Motor Planning and Sports
Sports can be a great outlet for kids with sensory integration problems. Running, jumping, hitting, tackling, wrestling, and throwing can all give good input to the proprioceptive and vestibular senses and bring about euphoric feelings of power and control. If only sports play were just about those things.
Unfortunately, the coordination, organization, physical control, and motor planning required to play those games well and compete as part of a team may elude your child with sensory integration disorder. Even when the individual components of the game aren't a problem — and quite often, they are — putting them all together without reliable sensory information can be impossible.
Adapted physical education is individualized to the needs of children with delayed gross motor skills. It is worth asking about if motor problems are making gym a dangerous and depressing place for your child. You can find more information on adapted physical education online.
Consider, for example, the motor-planning challenges of kickball. Your child has to organize her body sufficiently to complete the involved task of getting her body and foot to where the ball is going to be and kicking it with sufficient force to move it out into the field. This involves almost all of the sensory systems in a unified effort, and the movement can be quite complicated and require an enormous amount of attention.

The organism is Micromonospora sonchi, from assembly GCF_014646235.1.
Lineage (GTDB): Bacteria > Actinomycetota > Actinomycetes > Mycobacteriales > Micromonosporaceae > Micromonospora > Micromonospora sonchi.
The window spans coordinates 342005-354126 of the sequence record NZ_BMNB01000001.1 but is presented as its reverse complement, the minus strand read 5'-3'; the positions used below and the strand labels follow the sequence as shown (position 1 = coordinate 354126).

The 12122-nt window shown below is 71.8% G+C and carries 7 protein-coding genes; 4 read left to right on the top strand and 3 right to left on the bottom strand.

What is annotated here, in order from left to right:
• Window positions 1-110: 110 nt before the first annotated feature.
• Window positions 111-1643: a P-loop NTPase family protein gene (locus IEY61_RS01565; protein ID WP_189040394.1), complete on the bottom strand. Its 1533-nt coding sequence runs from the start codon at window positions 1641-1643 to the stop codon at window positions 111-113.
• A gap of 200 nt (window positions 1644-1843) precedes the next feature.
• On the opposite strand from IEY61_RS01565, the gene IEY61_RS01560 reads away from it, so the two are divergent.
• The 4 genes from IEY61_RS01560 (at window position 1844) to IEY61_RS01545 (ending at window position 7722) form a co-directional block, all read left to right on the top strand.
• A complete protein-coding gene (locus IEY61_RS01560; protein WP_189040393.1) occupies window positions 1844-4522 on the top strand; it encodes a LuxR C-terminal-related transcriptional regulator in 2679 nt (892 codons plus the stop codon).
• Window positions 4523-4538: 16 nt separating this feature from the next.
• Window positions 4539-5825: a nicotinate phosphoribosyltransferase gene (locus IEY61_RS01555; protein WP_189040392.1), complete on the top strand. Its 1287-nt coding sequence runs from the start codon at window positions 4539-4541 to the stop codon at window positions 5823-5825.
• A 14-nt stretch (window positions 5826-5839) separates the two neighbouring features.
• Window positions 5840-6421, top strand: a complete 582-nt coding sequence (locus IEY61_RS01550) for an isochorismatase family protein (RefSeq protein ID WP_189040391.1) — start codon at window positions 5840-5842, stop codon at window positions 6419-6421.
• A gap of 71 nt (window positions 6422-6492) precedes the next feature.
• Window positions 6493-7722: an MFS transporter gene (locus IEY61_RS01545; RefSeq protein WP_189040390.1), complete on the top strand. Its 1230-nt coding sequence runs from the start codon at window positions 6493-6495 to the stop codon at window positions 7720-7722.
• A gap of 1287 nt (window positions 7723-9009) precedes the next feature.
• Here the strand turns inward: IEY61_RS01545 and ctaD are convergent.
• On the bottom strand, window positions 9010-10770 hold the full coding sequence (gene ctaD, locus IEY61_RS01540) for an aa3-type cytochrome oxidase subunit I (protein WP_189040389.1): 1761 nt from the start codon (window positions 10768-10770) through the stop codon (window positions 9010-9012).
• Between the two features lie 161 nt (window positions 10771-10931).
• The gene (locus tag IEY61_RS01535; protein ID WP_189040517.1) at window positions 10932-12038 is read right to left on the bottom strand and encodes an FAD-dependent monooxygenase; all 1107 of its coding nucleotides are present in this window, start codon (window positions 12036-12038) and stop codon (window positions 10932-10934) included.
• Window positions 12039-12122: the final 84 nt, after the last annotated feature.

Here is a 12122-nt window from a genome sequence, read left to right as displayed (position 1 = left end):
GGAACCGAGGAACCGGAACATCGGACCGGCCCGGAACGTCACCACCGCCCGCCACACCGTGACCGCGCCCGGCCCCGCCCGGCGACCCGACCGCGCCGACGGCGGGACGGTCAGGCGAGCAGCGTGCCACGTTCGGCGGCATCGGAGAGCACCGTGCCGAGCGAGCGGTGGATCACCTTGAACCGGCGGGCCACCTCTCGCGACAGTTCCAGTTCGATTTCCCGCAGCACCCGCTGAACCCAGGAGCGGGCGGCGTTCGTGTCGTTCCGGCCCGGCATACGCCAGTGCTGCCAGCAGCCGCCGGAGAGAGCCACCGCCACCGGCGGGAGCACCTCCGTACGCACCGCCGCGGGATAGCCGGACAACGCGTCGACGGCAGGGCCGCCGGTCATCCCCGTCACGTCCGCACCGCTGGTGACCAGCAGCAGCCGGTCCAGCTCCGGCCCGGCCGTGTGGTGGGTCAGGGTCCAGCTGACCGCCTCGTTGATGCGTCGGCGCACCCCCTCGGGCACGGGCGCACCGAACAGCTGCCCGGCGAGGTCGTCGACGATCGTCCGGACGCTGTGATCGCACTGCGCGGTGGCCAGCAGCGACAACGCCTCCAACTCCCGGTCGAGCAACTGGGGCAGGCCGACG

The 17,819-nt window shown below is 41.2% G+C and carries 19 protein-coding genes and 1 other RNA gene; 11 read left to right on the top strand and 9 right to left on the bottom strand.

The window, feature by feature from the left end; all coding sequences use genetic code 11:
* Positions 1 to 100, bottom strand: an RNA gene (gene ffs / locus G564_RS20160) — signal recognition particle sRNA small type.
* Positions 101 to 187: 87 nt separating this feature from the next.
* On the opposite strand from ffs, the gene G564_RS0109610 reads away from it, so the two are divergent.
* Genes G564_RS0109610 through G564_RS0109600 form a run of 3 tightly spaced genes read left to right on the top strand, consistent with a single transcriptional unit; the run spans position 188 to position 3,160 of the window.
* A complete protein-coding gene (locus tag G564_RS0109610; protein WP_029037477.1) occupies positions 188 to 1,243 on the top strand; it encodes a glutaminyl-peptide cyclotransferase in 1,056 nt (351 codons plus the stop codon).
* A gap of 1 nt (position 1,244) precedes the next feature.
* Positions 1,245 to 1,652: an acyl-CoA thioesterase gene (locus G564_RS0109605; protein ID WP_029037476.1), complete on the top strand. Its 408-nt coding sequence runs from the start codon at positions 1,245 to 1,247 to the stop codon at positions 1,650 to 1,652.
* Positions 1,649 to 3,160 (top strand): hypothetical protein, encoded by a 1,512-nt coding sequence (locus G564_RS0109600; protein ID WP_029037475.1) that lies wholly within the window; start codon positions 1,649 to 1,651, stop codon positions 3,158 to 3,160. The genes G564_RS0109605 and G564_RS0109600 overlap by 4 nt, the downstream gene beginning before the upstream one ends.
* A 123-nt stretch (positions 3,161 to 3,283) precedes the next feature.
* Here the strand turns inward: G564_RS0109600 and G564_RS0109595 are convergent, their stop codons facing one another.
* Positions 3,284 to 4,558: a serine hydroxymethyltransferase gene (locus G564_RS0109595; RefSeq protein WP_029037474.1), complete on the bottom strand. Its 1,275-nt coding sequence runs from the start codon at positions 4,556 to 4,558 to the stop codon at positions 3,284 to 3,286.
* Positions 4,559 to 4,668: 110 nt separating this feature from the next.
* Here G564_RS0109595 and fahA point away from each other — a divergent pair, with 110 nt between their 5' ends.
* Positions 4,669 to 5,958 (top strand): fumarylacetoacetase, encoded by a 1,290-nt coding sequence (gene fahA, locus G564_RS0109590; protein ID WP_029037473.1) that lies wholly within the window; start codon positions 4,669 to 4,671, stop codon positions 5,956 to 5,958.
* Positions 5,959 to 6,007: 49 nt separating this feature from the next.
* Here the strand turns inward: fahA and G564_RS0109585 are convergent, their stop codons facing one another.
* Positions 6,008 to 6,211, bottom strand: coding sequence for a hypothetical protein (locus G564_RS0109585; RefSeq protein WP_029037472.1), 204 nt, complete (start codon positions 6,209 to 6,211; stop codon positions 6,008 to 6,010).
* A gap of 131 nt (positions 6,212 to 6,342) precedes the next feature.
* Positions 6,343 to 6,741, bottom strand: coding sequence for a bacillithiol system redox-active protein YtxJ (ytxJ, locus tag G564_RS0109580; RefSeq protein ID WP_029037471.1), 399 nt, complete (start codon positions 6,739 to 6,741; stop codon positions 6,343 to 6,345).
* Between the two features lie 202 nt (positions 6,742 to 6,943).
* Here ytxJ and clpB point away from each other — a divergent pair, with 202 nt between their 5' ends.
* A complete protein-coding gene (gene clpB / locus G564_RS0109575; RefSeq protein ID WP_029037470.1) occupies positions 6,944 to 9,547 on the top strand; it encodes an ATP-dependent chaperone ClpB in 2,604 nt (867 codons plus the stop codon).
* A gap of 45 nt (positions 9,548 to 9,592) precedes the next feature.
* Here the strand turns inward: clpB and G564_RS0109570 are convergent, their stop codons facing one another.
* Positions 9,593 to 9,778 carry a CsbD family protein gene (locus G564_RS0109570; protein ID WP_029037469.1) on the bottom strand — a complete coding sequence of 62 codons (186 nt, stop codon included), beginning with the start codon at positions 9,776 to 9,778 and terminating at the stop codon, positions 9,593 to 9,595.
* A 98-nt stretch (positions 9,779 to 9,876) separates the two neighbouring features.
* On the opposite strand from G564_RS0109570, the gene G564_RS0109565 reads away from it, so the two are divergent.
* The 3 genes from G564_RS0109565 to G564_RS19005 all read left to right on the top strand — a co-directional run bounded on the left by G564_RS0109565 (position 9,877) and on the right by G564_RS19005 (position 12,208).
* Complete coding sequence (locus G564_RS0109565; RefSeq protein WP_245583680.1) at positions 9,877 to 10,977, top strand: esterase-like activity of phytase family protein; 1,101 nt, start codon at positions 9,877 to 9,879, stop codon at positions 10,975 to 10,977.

But then, when that task is complete, your child can't stand and enjoy the feeling of success. She has to turn toward a base and run to it, again involving most sensory systems in an effort to run in the right direction at the appropriate speed without bumping into anybody and without running too far.
Children with motor planning and other sensory problems may be able to complete one half of the job and not the other, but both are needed to participate in games and avoid social stigma. These problems, together with other sensory challenges that make your child look weird to his peers, can turn recess and gym class into times of real despair.
Don't make the mistake of assuming that your child could play better if he tried harder or wanted it more or feared humiliation or practiced harder. Indeed, practice will help your child, but only if you can break down the activity into its smallest components and allow him to practice in a way that will be meaningful to him.
That can be hard to do when the games are being played at school. The gym teacher may not be able to give your child the kind of attention and special instruction she needs, and in fact may not want to. If the teacher is at all sympathetic, ask to be kept informed of what sports are being done at school so you can work with your child at home.
You may also be able to get the school occupational or physical therapist involved, either attending classes with your child and fine-tuning the instruction, or coordinating with the teacher so that the skills can be worked on in therapy, or you may be able to hire a high school student to practice some of the skills with your child.